Meditations, Reflections, Bible Studies, and Sermons from Kowloon Union Church  

Beware the Numbers Game

A radio talk by David Gill, delivered as the "Thought for the Week" programme on Hong Kong's RTHK on 12 October 2003.

My dentist was looking at me accusingly. “You’ve been grinding your teeth again,” he said.

I started to point out that if he’d spent a lifetime working for the church he’d probably grind his too. “Aaarrgh,” I said, through a mouthful of dental hardware.

“Yes, these must be difficult days in your line of business,” went on the man in white. “Maybe the church needs a new product”.

That really did provoke choking noises from the chair. But I could follow his thinking. Whether your specialty is teeth or religion, offer people what they want and the world will beat a path to your door.

OK, let’s admit it. These are difficult days for the churches, in Europe and North America at any rate.

For example, in the Netherlands, a century ago, 99% of the people belonged to a Christian church. By 1991 that had dropped to 42% and, in the 21 to 30 age bracket, to 28%. Since then, membership continues to dwindle.

Church statistics in many traditionally Christian countries point the same way: down.

But falling numbers is not the main problem. After all, history is full of such fluctuations. Through the centuries the strength of religious institutions has waxed and waned for all kinds of reasons, most of them having little to do with religion. Church people who know their own history will avoid getting too excited about numbers and trends, whether the direction be up or down.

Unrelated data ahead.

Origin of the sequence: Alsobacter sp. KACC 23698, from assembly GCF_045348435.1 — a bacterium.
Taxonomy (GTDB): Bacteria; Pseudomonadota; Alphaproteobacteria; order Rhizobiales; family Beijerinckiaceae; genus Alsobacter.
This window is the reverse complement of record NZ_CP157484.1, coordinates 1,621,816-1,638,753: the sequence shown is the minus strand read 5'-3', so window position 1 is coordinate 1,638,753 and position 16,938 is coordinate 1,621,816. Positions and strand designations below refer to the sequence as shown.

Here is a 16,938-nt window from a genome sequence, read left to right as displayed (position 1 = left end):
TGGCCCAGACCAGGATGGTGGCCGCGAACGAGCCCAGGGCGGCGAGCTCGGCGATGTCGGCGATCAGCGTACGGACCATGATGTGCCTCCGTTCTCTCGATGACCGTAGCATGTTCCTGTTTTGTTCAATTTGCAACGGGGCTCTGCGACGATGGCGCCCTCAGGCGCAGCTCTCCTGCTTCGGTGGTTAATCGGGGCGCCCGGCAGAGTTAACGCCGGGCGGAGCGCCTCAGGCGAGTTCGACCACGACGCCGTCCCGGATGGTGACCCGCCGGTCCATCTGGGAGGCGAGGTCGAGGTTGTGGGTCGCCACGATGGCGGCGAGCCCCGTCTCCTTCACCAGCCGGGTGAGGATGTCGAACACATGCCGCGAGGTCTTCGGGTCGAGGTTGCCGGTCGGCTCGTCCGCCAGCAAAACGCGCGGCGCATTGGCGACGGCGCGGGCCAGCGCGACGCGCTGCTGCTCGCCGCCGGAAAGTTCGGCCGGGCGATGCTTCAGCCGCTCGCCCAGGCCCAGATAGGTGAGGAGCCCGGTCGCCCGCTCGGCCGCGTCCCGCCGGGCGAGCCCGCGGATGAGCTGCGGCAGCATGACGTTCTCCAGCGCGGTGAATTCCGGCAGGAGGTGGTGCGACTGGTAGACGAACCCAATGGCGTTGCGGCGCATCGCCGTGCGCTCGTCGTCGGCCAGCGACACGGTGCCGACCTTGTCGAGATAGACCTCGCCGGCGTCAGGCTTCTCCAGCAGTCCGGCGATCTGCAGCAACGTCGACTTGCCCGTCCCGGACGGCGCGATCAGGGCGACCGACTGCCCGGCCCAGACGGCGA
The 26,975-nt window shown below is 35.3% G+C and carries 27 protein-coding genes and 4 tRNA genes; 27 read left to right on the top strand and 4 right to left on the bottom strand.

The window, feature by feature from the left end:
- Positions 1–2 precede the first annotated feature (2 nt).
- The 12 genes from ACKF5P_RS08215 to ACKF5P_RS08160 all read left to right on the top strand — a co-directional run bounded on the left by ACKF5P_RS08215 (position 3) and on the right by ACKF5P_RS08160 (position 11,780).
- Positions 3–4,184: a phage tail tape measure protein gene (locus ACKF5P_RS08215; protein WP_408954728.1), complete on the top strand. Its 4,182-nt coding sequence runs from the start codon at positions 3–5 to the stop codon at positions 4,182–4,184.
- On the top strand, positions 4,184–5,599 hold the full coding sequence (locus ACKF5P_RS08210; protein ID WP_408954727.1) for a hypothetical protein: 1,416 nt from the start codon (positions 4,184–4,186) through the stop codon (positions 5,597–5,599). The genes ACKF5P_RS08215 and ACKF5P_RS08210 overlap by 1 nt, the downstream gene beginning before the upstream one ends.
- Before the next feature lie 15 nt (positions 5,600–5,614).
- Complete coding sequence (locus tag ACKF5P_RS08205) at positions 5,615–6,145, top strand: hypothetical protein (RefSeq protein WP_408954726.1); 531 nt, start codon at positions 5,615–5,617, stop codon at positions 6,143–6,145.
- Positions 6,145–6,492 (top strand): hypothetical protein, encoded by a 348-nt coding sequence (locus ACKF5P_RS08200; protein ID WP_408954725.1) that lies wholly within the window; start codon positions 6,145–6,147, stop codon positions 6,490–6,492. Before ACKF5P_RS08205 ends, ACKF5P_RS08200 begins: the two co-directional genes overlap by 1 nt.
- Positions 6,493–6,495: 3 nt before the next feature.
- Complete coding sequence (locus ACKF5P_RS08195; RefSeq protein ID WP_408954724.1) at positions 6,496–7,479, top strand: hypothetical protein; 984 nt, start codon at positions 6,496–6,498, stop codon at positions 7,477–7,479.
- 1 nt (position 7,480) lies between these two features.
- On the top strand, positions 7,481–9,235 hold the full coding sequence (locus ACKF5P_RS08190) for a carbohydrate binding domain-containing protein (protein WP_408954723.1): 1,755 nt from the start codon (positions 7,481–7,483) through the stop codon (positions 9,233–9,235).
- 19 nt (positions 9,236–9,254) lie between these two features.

No, the danger is not in the numbers as such. The danger lies with how the North Atlantic churches might respond to their current shrinkage.

By all means ask, as did one of the bishops during the Second Vatican Council, “What have we done to Christ’s Church that makes people not want to belong to it?” Certainly look for ways of embodying the gospel more clearly, more compellingly, in the context of the contemporary world’s search for meaning.

Beyond that, take care. The great temptation is to become more concerned about institutional well-being than the integrity of the gospel. That is a trap into which the church has fallen again and again in times past.

It would be so perilously easy to trim the faith we’ve received to make it a more saleable product, to modify the message we’ve been given in order to get the customers in.

Easy, too, to play up our socially acceptable welfare role and sidestep that awkward stuff about transcendence, those embarrassing truth claims about a God who so loved the world that he gave his only son.

Guard especially against being demoralized by the graphs, distracted by the numbers, mesmerized by the budget projections.

As Britain’s United Reformed Church reminded its people recently, “For a church to be anxious about its size is like our being anxious about food and drink to keep you alive and clothes to cover your body”. Jesus’ response to that one, you remember, was to say: set your mind on God’s kingdom and his righteousness; the rest will look after itself.

For slightly nervous Christians pondering their statistics two thousand years later, that’s still sound advice.


# posted by Kwok Nai Wang : Tuesday, July 27, 2004

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